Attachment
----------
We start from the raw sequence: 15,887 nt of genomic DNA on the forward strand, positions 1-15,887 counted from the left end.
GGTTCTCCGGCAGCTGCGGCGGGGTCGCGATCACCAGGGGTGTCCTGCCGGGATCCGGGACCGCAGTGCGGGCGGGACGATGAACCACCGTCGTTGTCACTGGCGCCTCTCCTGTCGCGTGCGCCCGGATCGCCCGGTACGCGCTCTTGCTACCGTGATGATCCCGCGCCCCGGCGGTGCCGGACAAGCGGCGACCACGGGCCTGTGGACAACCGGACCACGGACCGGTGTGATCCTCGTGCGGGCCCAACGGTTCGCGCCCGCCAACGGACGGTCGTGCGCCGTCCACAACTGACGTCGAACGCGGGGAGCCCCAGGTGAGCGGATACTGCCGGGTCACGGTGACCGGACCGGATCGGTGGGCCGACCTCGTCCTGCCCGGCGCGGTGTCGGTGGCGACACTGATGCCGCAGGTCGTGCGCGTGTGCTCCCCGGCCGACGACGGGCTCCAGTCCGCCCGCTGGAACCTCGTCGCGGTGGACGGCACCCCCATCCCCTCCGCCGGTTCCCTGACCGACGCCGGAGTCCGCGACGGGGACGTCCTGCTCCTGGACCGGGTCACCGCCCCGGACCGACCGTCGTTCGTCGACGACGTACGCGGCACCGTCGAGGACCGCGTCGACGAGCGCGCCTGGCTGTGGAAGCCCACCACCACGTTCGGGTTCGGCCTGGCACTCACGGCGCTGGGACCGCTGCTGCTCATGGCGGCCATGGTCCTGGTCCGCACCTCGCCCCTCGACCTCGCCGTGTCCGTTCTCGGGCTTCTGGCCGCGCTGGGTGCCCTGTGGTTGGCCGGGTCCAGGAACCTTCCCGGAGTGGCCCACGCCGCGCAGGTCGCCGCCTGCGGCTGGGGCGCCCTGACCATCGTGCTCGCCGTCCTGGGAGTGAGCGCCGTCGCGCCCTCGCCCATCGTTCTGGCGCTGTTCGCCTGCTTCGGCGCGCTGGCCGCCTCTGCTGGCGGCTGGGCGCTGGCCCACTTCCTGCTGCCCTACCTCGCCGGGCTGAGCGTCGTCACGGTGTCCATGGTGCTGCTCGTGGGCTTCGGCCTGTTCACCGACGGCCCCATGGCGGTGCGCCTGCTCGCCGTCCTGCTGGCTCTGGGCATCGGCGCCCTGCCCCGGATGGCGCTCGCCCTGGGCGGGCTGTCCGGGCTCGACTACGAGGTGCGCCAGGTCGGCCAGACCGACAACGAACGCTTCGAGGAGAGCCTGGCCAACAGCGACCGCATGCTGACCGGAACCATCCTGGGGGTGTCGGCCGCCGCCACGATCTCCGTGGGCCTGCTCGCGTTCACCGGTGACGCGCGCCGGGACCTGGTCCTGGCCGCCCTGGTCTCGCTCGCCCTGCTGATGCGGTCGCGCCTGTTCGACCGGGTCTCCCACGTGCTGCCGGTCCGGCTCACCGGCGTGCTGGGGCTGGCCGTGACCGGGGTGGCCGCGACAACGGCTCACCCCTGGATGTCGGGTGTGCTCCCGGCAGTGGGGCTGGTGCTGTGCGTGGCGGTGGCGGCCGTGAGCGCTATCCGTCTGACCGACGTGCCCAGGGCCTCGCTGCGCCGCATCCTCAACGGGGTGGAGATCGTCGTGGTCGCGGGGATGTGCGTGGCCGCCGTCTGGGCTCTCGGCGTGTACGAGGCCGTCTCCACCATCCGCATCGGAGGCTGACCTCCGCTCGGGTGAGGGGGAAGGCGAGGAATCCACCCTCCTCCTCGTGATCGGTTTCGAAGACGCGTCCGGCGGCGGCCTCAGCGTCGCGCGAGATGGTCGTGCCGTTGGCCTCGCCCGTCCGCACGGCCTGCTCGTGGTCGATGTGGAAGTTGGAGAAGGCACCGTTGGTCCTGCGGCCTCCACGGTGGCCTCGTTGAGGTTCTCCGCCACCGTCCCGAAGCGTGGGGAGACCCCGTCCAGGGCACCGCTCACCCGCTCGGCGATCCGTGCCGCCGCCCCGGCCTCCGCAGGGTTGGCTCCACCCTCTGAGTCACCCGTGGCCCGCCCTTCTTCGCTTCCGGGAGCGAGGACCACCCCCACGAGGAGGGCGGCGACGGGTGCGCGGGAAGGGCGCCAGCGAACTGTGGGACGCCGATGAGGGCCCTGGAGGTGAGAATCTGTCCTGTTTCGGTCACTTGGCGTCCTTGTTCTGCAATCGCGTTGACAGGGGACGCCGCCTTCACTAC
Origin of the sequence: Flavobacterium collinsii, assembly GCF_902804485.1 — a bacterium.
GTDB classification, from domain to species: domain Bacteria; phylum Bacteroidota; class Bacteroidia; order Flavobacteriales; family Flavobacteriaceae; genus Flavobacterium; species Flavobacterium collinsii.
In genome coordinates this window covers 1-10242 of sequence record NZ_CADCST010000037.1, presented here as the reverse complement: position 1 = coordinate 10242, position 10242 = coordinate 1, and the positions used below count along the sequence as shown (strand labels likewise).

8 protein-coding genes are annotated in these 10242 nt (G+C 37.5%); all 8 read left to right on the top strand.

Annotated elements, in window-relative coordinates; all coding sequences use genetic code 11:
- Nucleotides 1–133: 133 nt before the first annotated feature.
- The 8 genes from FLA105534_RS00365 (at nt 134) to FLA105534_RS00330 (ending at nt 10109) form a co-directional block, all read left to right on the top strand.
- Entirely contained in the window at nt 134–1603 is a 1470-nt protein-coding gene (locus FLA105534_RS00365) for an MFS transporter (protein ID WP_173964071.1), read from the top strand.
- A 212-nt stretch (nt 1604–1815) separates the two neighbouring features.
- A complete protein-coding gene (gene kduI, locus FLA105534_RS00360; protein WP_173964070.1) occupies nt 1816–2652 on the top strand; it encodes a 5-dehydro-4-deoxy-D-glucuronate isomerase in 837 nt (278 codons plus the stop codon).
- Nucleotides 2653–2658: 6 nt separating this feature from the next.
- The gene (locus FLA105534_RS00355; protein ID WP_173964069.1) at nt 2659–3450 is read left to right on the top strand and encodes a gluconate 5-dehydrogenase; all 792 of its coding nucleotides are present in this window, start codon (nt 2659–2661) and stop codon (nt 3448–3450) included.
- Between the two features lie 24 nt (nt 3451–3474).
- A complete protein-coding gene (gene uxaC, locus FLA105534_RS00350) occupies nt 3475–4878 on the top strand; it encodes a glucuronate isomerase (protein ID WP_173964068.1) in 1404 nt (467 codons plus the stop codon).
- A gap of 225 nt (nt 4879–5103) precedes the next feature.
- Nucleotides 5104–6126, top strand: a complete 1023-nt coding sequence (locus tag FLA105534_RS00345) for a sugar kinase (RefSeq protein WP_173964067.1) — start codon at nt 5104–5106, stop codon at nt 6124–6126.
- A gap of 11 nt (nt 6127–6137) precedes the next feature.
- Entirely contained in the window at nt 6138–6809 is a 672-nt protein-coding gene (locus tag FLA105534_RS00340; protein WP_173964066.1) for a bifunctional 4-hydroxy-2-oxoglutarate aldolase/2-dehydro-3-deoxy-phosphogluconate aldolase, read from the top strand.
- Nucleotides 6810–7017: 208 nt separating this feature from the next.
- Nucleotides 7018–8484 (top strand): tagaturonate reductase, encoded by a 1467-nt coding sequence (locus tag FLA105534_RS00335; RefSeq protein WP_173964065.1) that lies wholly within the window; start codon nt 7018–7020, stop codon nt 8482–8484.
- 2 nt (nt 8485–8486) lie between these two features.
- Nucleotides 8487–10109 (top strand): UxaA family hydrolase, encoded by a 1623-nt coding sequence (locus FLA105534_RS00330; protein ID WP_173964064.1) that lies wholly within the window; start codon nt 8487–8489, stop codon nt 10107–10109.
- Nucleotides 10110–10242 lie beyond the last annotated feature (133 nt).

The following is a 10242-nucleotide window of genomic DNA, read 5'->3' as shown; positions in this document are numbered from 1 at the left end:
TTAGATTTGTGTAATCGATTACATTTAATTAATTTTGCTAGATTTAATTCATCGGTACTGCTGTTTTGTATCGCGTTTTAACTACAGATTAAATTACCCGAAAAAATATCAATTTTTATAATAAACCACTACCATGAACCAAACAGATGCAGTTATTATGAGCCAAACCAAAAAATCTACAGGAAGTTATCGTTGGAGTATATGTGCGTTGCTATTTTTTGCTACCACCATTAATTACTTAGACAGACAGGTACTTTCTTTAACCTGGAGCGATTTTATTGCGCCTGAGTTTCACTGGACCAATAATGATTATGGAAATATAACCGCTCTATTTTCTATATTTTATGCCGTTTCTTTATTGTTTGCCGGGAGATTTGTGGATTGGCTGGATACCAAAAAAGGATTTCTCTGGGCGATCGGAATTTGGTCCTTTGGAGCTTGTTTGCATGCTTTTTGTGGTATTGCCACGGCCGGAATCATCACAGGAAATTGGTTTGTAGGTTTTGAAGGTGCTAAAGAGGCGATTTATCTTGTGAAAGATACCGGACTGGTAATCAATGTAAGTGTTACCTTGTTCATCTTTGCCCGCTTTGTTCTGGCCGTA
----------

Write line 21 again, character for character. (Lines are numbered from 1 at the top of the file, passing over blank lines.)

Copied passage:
- Nucleotides 6810–7017: 208 nt separating this feature from the next.